One in five employees 'feeling undervalued'

Employees are feeling less valued and supported at work because of changes their employer has made in the last year, new research suggests.

According to a study by healthcare provider Simplyhealth, almost one in five workers feel their employer now cares less about their general wellbeing.

When asked why they felt this way, respondents cited increased workloads and a failure to manage staff absence affectively.

Addressing staff health and wellbeing could enable employers to promote workplace inclusion and create a more productive working environment.

It could also lead to improved staff turnover rates, as three-quarters of employees who felt their employer cared about their wellbeing described themselves as very loyal to their organisation.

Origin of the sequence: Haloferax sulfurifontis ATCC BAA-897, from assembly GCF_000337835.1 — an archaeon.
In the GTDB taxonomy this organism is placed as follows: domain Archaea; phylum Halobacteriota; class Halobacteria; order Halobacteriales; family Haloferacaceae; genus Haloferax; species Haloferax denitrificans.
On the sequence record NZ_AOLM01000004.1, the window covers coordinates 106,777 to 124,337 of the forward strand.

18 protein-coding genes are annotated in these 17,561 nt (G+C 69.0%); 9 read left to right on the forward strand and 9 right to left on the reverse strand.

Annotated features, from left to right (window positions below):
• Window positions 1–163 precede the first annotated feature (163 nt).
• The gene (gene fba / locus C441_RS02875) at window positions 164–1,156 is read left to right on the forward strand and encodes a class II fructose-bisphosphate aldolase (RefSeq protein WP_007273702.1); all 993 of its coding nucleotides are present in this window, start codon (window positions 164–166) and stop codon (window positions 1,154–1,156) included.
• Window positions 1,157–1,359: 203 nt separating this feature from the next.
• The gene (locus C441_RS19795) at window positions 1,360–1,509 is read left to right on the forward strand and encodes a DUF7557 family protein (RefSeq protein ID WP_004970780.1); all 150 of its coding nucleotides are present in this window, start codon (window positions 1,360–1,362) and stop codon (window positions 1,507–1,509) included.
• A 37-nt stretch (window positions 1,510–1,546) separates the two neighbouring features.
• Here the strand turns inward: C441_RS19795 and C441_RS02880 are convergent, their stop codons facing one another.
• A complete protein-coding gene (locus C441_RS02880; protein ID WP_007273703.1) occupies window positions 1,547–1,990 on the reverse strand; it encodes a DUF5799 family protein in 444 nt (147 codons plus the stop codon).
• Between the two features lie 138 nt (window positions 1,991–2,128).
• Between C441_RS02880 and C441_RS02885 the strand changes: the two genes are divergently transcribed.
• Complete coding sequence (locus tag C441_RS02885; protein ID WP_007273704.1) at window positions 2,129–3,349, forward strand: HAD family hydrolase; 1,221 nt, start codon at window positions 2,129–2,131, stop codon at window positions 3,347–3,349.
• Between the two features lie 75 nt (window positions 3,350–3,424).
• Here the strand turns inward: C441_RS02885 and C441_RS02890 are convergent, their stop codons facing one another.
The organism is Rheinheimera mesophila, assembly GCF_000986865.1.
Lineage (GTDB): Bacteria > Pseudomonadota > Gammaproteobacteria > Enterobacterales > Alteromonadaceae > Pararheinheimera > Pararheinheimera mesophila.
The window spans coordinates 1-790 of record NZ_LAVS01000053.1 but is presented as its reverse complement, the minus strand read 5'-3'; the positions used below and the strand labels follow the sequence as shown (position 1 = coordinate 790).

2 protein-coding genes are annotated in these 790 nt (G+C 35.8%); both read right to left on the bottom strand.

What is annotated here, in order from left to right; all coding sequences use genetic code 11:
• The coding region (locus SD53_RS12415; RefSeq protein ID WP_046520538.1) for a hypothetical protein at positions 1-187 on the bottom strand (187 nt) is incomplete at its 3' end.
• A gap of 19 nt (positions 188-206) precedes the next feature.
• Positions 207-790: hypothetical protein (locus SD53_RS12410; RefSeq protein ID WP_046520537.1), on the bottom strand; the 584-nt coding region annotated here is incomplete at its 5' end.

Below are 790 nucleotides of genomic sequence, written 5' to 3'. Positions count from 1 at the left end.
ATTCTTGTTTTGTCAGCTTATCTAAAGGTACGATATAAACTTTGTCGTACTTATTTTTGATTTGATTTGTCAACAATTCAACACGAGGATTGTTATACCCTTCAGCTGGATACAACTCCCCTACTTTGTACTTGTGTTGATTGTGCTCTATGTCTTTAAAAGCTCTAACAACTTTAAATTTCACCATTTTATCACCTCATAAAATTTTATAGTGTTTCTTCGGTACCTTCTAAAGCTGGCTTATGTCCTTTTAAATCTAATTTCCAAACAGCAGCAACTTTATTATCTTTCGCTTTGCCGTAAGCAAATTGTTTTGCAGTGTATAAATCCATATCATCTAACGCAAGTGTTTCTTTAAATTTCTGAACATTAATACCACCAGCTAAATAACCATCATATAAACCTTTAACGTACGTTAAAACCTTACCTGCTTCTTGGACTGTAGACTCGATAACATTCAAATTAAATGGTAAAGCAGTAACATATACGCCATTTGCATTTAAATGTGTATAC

Furthermore, one in ten said they had left a company because they did not feel as though their health and wellbeing mattered.

"Health and wellbeing is highly valued by employees and a key driver in their level of job satisfaction, loyalty and motivation," said Simplyhealth spokesman James Glover.

"If employers fail to recognise this, they could lose talented staff when the job market starts to recover."

Nick Kemsley, co-director of the Centre for HR Excellence at the Henley Business School, said employers need to do more to support their staff despite business pressures.

"Volume of work and a change in the way that employers are managing health and wellbeing issues appear to be impacting employees' views," he explained.

Meanwhile, figures released by consultancy firm Mercer have shown that mental health issues have overtaken musculoskeletal problems as the number one cause of staff absence on the UK.